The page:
Predictive Policing Symposium: Privacy and Legal Issues Breakout Session

Thomas O’Reilly opened the discussion by emphasizing that privacy and civil liberty issues are critically interrelated with predictive policing. Ensuring that predictive policing is constitutional from the start will provide a solid and just foundation moving forward. Additionally, engaging privacy advocates and community leaders from the outset will help alleviate concerns that predictive policing will violate any privacy rights.

Russell Porter noted that outcomes are important, but strategically it is imperative to build community trust by putting privacy, civil liberty and civil rights at the forefront. History has shown that serious legal consequences follow when appropriate consideration is not given to privacy rights.

Cmdr. Joan McNamara emphasized that the past informs the future. When suspicious activity reporting (SAR) was developed in Los Angeles, attorneys were involved from the beginning. Transparency, auditing and due diligence are critical to developing a process that is trustworthy, protects privacy and produces good outcomes. It is critical to train personnel to understand the difference between information and intelligence.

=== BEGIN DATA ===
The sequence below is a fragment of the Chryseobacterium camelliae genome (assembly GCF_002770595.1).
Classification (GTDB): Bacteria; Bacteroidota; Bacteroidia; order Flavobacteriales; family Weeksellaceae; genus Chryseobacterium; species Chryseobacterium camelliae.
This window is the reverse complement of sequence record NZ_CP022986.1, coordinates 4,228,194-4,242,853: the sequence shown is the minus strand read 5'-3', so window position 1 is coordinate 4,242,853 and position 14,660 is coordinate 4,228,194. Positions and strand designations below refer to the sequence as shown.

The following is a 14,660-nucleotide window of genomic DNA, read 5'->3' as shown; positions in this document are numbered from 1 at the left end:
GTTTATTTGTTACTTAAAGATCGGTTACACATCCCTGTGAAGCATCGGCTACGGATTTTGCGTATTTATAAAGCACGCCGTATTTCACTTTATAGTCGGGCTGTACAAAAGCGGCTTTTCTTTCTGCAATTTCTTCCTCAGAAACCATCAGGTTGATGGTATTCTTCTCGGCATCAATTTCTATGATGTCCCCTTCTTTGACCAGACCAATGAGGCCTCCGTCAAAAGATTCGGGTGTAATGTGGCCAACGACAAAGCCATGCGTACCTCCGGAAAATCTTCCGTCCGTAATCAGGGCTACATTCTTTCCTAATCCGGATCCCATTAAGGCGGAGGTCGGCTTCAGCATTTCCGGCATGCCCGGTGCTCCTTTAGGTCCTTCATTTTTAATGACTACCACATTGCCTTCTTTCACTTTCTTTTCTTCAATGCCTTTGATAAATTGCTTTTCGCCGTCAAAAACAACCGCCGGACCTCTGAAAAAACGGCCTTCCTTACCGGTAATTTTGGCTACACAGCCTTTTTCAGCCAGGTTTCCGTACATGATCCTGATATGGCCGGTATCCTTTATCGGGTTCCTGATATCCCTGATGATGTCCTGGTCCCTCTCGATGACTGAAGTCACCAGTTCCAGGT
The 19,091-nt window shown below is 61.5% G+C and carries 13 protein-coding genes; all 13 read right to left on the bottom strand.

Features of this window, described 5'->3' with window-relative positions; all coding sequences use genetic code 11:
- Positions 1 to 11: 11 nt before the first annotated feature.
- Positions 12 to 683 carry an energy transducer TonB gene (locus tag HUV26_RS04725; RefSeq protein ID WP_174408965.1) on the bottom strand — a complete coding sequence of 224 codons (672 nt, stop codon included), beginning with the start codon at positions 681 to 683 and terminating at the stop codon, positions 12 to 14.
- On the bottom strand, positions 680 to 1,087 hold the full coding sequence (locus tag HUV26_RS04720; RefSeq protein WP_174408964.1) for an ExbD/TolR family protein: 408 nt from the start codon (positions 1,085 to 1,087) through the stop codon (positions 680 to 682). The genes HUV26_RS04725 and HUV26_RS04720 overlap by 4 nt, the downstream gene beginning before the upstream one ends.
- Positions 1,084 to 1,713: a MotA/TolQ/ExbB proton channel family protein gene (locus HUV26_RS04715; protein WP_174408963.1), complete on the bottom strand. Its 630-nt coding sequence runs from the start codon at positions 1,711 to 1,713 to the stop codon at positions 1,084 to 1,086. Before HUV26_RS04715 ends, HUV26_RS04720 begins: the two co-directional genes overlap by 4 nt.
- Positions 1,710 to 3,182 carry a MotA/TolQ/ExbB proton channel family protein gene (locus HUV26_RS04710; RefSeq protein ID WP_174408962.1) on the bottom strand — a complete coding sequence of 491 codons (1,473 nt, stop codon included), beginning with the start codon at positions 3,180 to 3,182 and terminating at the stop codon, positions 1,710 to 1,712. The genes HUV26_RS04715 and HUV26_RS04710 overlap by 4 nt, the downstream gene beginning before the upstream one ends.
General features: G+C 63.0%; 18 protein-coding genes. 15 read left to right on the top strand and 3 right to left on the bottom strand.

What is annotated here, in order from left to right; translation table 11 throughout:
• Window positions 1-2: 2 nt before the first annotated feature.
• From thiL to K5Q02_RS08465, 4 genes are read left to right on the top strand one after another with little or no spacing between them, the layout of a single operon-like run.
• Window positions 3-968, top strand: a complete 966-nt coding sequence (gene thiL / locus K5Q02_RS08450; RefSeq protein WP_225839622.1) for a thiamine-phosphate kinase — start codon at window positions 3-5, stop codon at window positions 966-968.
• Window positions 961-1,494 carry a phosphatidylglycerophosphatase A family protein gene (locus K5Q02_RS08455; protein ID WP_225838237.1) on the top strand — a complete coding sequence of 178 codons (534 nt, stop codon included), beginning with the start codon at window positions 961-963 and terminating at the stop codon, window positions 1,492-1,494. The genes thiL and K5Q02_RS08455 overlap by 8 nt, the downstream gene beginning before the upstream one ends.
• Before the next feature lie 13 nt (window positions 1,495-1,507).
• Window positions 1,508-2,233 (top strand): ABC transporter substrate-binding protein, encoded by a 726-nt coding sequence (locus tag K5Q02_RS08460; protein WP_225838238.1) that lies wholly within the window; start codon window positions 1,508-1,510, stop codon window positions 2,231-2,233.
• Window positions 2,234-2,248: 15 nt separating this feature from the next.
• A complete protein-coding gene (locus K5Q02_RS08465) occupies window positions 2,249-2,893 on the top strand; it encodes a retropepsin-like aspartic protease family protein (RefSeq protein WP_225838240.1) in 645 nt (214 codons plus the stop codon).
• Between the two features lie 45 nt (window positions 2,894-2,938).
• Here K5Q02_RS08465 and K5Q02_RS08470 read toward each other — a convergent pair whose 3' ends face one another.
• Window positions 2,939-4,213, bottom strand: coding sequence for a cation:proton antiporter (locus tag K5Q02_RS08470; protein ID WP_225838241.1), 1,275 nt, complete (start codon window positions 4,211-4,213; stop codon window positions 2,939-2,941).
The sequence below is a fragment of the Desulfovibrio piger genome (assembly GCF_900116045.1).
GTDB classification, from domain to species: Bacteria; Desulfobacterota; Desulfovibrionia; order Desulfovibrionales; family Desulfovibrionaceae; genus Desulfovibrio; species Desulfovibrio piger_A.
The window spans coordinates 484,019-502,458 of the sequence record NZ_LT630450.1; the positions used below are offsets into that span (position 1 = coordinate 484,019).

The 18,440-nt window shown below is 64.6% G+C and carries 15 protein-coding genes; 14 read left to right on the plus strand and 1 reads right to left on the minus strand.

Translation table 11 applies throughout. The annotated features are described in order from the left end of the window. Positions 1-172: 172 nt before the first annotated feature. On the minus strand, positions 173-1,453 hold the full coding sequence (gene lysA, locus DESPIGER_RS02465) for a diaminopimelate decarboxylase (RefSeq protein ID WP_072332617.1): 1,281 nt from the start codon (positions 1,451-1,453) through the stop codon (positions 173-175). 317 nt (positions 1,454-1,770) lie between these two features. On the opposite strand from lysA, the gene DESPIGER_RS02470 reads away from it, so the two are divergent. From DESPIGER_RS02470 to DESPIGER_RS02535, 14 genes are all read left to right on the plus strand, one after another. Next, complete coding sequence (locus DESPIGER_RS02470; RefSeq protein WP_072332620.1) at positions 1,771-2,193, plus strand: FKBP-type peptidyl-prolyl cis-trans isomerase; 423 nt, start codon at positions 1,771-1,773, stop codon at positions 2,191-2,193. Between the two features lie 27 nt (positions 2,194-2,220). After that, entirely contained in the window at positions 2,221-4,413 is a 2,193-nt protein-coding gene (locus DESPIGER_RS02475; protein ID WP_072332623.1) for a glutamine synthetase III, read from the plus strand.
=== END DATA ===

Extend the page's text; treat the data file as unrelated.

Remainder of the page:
John Wilson said that developing a thorough privacy policy is vital since law enforcement has the power and ability to affect people’s rights in a harmful way. Privacy policies are not new. If predictive policing is going to be driven by information-gathering technologies, there must be a clear understanding of how to use them properly. Consideration should be given to using privacy impact assessments in developing a policy, and information should be shared and discussed with civil liberty groups from the beginning.

Dr. David Carter said that he sees a lack of clarity in predictive policing at this point and identified two weaknesses: a lack of strategic priorities with no clear vision of what is to be accomplished, which leads to confusion about the difference between intelligence and information, and the absence of good critical thinking in the analysis of quantitative data and qualitative information.

The group made suggestions for the Second Predictive Policing Symposium, and a session summary provided the following key points:

  • There is a rich history dealing with privacy and mistakes, and these issues have yet to be resolved.
  • The SAR effort provides lessons for how to develop a privacy policy.
  • There will come a time when training in privacy issues is considered as important to a policing program as the firearms policy.
  • Transparency is critical to establishing community trust.
  • Understanding what behaviors have a nexus to crime provides a valid law enforcement purpose.
  • Predictive policing must be constitutional.
Date Created: December 18, 2009